A freeze of oil output by major producers is looking more likely as Saudi Arabia signals a change in approach.
Members of the Organization of the Petroleum Exporting Countries are due to meet informally in Algeria at the end of September, along with Russia.
They are expected to try to revive a global output deal stabilising production at current levels in an effort to boost prices.
Iraq and Iran are also making positive noises.
A similar attempt to force up prices collapsed in April due to Saudi-Iranian tensions.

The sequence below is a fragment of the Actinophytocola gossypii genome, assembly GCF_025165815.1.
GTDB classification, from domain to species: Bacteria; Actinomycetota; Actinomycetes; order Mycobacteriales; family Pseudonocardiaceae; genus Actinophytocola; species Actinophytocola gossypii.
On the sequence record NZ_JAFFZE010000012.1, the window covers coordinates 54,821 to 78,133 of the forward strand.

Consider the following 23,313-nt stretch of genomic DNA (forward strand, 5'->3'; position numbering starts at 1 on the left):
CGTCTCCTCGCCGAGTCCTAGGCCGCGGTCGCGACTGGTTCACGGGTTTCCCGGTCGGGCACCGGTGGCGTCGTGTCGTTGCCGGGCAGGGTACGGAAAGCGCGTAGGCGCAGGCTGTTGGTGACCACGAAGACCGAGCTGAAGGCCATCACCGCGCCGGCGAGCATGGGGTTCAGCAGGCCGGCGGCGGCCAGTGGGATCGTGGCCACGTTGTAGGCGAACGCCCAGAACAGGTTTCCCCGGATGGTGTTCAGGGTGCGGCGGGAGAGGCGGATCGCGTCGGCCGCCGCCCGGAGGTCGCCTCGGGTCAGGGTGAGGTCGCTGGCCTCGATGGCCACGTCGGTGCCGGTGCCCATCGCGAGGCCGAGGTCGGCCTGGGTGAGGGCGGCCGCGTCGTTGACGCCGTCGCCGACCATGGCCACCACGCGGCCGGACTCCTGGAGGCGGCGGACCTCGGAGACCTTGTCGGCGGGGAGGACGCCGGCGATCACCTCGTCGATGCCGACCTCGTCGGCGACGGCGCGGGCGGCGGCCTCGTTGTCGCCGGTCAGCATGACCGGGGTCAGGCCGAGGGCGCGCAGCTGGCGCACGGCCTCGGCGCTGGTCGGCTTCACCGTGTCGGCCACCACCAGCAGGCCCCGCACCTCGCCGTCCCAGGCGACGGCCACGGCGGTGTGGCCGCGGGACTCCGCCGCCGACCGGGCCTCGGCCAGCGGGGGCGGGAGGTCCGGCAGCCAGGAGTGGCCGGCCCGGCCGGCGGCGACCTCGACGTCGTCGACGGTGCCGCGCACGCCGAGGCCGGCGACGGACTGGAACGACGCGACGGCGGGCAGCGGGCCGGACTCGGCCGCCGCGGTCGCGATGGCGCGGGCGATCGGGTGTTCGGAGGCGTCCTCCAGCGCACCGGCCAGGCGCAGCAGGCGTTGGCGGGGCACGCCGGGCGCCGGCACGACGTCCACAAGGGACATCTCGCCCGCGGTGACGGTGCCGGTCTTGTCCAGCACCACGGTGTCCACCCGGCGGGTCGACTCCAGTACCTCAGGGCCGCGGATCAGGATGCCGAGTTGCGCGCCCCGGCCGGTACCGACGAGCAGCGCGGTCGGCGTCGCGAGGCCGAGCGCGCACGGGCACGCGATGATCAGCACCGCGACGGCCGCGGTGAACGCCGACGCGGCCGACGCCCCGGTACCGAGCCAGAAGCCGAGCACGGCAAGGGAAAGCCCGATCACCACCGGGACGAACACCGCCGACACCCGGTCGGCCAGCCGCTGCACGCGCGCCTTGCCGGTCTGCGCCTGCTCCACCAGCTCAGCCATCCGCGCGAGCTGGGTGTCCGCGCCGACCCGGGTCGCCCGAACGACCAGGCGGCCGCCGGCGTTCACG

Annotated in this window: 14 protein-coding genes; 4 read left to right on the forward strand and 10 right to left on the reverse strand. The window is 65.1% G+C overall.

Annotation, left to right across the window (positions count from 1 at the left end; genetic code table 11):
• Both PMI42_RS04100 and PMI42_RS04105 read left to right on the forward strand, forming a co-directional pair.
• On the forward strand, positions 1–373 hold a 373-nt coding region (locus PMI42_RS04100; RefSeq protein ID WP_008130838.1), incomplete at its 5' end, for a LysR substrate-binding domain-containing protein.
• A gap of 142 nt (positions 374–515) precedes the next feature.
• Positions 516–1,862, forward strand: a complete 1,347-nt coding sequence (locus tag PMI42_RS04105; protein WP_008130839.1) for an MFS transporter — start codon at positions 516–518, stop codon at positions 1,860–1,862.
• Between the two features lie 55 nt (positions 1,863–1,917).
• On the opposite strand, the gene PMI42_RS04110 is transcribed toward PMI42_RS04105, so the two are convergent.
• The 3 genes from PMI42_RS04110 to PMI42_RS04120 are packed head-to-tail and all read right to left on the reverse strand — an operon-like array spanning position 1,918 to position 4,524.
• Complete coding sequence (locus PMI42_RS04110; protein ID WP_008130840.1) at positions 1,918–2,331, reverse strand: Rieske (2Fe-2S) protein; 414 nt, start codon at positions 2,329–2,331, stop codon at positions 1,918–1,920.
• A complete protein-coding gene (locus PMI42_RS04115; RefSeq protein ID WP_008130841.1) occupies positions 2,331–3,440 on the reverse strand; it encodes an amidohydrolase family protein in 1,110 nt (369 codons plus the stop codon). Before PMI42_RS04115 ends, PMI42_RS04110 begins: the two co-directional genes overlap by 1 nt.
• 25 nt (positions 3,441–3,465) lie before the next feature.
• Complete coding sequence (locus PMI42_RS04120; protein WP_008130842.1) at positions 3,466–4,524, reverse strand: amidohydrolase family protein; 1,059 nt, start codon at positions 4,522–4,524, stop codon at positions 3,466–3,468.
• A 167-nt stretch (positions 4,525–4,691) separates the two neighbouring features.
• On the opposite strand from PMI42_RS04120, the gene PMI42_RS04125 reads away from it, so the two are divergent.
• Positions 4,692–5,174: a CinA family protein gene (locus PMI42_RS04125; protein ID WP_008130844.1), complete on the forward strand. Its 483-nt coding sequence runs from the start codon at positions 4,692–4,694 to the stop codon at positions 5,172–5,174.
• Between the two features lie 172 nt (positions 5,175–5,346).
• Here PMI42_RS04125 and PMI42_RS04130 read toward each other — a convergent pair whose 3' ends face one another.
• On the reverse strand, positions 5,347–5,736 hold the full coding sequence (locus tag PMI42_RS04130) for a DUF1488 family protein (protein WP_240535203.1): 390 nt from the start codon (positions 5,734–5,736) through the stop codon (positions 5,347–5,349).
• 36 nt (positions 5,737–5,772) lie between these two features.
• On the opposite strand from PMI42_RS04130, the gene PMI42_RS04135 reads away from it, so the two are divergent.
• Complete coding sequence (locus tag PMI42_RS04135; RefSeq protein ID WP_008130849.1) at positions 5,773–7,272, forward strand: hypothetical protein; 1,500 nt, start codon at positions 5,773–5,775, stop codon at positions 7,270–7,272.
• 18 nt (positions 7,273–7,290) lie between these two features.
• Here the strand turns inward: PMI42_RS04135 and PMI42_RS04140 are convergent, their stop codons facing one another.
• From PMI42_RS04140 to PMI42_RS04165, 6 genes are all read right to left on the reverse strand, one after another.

This time around the mood is more upbeat. Saudi Arabia’s minister of foreign affairs said on Thursday that it would be reasonable for the kingdom to go along with other producers in changes to oil production.
Adel al-Jubeir, speaking at an event in Tokyo, said OPEC and non-OPEC oil producers were increasingly moving towards a common position.
“I think there is a move toward a common position, toward a common effort,” he said. “If other producers were to agree it is reasonable to accept Saudi Arabia to go along with it.”
Others are more pessimistic. Commerzbank oil analyst Carsten Fritsch said: “There is still lots of correction potential, given the overhang of speculative long positions and exaggerated hopes for an output freeze.”
OPEC oil output hits record as Gulf gains counter African losses https://t.co/5WiNU2br1C— Reuters Commodities (@ReutersCommods) September 1, 2016